I’ve no idea why Toy Story 3 doesn’t open until 23 July here in the UK, more than a month after the likes of China, Russia and Kazakhstan, but I was lucky enough to see it at the weekend in the fantastic Regal E-Walk movie “theater” in Times Square, New York, complete with medium Coke and popcorn that require two hands each to carry, and – ahem – 3D glasses. Yep, Toy Story 3 is presented in “Real 3D”. But fear not! The movie is a triumph, and, remarkably, Pixar actually seem to have cracked the 3D conundrum. Toy Story 3 may be the world’s first genuinely good 3D movie.
Having (sensibly) waited ten years to follow-up Toy Story 2, the creators now have a neat premise – Andy is 17 and off to college, and the toys, unplayed with for years, are bagged up for the attic. Unhappy with this prospect, they instead conspire to be donated to a kiddies’ daycare centre, which they imagine to be an idyll of happy, playful children. In fact, the daycare centre turns out to be something of a nightmare, and the toys plan an escape to return to their owner. Read more…
Whatever the merits or otherwise of Avatar, there can be no arguing against the fact that James Cameron’s latest blockbuster has redefined the future of cinema. A new type of camera was invented to make the film, and entire cinemas have been built specifically to screen it in all its digital IMAX 3D glory. But is 3D all it is cracked up to be?
I saw the Avatar: An IMAX 3D Experience presentation at the brand new Odeon Metrocentre cinema in Gateshead, the only digital IMAX theatre outside of London, and opened in the week of the movie’s release. Screenings were fully-booked days in advance, and we struggled to get tickets for a couple of weeks.
When we did eventually get to see it, we were sat at the front right corner – not great seats for the £12.50 ticket price. The screening was preceded by a brief introduction from a man in a suit who reminded us to return our hefty 3D specs for sterilisation after the movie, and warned us that the immersive nature of the experience might cause illness. But there was no warning of physical injury. Looking up and left at the huge screen for 162 minutes required a painful twisting of the neck and back that left me in pain for a few days afterwards. Injured by a 3D movie! Pah! Read more…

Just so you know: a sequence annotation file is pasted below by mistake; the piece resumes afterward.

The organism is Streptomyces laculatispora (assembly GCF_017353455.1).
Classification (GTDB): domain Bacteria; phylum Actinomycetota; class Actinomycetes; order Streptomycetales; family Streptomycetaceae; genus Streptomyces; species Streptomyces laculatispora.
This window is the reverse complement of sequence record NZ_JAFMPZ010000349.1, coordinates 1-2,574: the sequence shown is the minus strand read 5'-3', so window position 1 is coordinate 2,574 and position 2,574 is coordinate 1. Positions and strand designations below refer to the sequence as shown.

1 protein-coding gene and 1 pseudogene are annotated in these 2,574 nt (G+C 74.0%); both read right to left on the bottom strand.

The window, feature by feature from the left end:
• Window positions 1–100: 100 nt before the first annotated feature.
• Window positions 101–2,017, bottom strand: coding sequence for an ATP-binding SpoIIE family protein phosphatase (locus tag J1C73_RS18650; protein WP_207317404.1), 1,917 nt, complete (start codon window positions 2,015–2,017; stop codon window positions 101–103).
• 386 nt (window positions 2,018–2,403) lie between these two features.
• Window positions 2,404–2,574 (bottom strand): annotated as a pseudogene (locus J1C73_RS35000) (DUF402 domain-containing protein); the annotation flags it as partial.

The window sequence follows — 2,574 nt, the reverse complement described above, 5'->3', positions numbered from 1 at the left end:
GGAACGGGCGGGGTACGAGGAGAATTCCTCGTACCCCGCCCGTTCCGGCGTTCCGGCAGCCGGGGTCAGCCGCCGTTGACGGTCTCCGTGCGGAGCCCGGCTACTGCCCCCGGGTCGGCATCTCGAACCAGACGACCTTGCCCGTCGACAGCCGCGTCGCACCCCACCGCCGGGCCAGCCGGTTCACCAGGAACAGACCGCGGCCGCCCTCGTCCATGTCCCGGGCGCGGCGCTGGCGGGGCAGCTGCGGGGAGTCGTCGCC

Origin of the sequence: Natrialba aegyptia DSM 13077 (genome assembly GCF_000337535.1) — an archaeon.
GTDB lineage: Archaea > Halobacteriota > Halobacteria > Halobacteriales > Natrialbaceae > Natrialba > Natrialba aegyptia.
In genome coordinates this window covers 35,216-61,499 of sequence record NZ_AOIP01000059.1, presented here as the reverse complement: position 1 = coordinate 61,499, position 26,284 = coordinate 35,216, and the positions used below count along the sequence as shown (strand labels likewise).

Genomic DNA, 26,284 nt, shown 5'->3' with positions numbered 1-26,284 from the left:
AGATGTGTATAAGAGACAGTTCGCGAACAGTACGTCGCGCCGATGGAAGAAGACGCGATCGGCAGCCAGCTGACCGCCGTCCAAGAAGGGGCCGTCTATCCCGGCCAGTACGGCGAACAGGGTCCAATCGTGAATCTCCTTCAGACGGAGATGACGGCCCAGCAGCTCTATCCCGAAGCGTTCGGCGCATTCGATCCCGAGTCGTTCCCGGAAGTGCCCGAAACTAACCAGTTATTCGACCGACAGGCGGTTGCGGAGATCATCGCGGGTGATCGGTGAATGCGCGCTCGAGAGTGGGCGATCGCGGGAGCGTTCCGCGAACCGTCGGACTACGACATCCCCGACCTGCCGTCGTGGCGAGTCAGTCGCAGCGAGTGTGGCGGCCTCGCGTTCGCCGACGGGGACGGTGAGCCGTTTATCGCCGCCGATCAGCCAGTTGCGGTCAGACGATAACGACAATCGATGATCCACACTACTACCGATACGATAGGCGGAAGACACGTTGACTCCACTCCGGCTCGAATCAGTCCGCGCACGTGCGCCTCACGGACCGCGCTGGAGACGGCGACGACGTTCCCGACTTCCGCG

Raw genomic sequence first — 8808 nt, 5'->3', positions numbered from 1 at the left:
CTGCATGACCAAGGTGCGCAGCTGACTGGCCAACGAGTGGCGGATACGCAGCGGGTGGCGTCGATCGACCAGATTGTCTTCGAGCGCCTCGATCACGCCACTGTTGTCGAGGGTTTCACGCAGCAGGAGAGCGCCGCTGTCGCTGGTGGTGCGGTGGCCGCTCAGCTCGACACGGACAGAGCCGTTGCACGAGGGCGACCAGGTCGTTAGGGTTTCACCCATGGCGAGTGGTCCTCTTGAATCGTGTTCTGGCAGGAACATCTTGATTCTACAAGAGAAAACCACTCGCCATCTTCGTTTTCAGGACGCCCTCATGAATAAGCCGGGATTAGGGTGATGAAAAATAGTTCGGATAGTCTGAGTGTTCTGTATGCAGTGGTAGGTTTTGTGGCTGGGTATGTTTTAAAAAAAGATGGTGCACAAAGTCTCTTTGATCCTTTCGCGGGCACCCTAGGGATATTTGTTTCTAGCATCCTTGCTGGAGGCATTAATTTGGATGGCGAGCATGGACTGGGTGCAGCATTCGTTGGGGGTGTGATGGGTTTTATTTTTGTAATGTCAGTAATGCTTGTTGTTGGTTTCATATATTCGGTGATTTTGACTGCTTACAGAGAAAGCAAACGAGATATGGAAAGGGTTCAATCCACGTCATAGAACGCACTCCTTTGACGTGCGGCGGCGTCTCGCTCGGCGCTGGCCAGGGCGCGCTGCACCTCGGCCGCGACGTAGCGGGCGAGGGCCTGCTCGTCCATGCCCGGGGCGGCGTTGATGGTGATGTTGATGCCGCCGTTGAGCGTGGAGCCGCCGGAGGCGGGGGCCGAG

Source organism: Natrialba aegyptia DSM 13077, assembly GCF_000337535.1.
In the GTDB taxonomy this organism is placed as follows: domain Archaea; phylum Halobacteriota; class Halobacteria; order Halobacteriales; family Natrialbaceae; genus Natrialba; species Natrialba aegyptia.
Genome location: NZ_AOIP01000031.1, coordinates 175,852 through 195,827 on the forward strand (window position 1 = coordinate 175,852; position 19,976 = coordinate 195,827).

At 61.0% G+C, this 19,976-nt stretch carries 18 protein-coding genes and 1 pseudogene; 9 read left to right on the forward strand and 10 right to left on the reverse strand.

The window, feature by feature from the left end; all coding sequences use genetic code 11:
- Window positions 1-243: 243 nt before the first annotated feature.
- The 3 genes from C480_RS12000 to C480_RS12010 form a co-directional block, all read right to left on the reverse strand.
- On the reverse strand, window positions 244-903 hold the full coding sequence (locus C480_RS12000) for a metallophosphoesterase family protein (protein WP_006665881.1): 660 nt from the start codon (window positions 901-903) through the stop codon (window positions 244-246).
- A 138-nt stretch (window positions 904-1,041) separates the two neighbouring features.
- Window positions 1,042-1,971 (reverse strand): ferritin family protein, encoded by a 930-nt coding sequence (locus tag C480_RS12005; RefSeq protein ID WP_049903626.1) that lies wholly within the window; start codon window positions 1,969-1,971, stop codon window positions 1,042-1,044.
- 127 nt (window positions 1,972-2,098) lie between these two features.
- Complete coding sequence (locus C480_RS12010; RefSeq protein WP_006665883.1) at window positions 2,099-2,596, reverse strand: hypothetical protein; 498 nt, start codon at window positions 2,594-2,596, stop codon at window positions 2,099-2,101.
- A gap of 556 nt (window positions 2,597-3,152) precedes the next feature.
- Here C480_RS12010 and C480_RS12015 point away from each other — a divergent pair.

Voddler is a much-talked-about video on demand service that launched in beta testing mode in Sweden last year. The service allows registered users to stream movies and TV shows either on a free ad-supported basis, or premium pay-as-you-go or subscription options.
So far Voddler has attracted at least £10 million of investment, and has signed deals with Disney and Paramount. It’s been labelled as a Spotify for movies, but can it live up to the hype? Read more…
Taken: DVD Review
Liam Neeson is a former Government “preventer”, which basically means he can do karate and shoot some guns. But he has given that up to be closer to his estranged daughter, who is meant to be 17 but inexplicably acts like she’s 12, skipping around in pigtails, yelling “Daddy!” and cuddling ponies. Then she does what all 17-year-old girls dream of – she heads off with an equally gormless friend to Europe to follow hip young rock cobblers U2 on tour.
Unluckily, within minutes of arriving in an apparently lawless backwater known as Paris, France, the two girls are kidnapped by a people trafficking gang, chained to a mucky bed and shot full of heroin. Luckily, Liam knows a man who can work computers, and soon he has the name of the gang boss, and a private flight to Paris. Read more…